MSOE, Noncompetes, NASA, & More: This Week’s Wisconsin Watchlist

Keep up with the latest news from Wisconsin’s innovation community with these recent headlines:

—The Milwaukee School of Engineering announced it’s building a $34 million facility devoted to artificial intelligence research and computational science education. The four-year college’s goal in constructing the 64,000-square-foot research center is to position MSOE “at the forefront in artificial intelligence, deep learning, cybersecurity, robotics, computing, and other next-generation technologies,” according to a press release. The facility will have classrooms, laboratories, an auditorium, and space for businesses that partner with MSOE, the school said. MSOE plans to break ground on the new center by mid-2018.

—Monona-based Phoenix (formerly Phoenix Nuclear Labs) raised a $12 million Series B round of financing led by New York-based Deerfield Management. Phoenix sells neutron generators and other machines to organizations in industries ranging from healthcare to defense to renewable energy. The company plans to use some of the proceeds from the funding round to construct a new headquarters that can house all of its workers and equipment. Phoenix, which currently has 56 employees, plans to add another 30 by the end of 2018, said vice president of business development Evan Sengbusch.

—Making state legislation governing corporate noncompete agreements more employee-friendly could help spur entrepreneurship in Wisconsin, Troy Vosseller said in an interview with Madison’s Isthmus newspaper. Vosseller is the co-founder of Gener8tor, a Wisconsin-based organization that runs training programs for startups and invests in them. He told Isthmus that he does not know of any venture-backed companies founded by former employees of Wisconsin-based Fortune 500 businesses, a group includes American Family Insurance, Fiserv (NASDAQ: FISV), Northwestern Mutual, and Rockwell Automation (NYSE: ROK).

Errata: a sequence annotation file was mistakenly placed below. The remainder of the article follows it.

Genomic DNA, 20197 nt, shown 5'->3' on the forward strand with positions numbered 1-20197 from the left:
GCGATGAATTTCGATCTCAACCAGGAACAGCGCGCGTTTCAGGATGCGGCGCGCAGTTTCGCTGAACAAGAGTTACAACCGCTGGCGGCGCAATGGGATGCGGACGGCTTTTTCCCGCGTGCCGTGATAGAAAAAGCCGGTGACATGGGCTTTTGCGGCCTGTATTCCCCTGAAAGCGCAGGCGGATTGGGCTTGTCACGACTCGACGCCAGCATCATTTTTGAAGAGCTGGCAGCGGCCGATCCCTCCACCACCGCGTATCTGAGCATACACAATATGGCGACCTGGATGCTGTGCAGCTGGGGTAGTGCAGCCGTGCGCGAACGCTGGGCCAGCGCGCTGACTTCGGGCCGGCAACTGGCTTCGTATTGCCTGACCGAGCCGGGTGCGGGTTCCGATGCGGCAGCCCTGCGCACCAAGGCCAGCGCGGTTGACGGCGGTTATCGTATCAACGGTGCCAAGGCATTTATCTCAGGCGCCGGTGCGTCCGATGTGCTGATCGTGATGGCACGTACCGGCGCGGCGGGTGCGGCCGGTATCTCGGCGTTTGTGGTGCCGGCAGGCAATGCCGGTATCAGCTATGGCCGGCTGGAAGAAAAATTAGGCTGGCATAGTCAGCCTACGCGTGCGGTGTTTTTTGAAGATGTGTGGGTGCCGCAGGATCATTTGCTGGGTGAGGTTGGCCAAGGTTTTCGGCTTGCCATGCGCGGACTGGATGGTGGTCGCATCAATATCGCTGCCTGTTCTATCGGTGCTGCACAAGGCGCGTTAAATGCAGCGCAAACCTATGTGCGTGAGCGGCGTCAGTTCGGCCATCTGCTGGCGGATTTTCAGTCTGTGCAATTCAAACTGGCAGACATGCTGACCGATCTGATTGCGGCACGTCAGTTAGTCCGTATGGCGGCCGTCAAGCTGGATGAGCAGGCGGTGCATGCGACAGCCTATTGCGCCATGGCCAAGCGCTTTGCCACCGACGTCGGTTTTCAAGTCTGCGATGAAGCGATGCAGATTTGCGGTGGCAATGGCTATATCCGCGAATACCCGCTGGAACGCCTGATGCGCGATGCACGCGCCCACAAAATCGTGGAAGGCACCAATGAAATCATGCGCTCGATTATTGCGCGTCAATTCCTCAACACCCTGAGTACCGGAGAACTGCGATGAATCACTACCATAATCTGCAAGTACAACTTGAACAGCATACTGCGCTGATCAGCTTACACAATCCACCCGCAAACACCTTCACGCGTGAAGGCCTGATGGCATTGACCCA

The other suggestion Vosseller shared with the newspaper for turning Wisconsin into a place that fosters more high-growth startups is to elevate the computer sciences department at the University of Wisconsin-Madison. The department recently partnered with Gener8tor on its newest accelerator series, which is known as gALPHA.

—Wauwatosa-based TAI Diagnostics, which is seeking to commercialize a non-invasive test to monitor the health of transplant recipients, plans to begin selling its test in the first half of 2018. The test measures levels of cell-free DNA, genetic material discharged by the patient’s new heart that can enter the bloodstream, to determine whether the patient is in danger of rejecting the organ. TAI Diagnostics has raised about $13 million from investors since launching in 2015, CEO Frank Langley said.

—Seven Chippewa Falls-based scientists who work for Hewlett Packard Enterprise recently kicked off a yearlong collaboration with NASA aimed at testing the resilience of a supercomputer in space, The Chippewa Herald reported. Last year HPE acquired Silicon Graphics International, a software business based in Chippewa Falls, and kept some of its employees there. The city is reportedly home to a supercomputer identical to the “Spacebourne Computer” that was launched into space and reached the International Space Station last month. The HPE scientists will continue running simulations on both computers over the next year to determine how commercial computers hold up in the atmospheric conditions in space.

—Brookfield-based Connecture (NASDAQ: CNXR) said it plans to withdraw its shares from the Nasdaq stock exchange next month. The company, which sells Web-based software designed to aid consumers shopping for health insurance, said it has at times failed to meet the $15 million minimum in market capitalization required to be listed on the exchange. Connecture said it is taking the necessary steps to list its common stock on the OTCQX U.S. Market exchange, an over-the-counter stock marketplace that has less stringent listing requirements.

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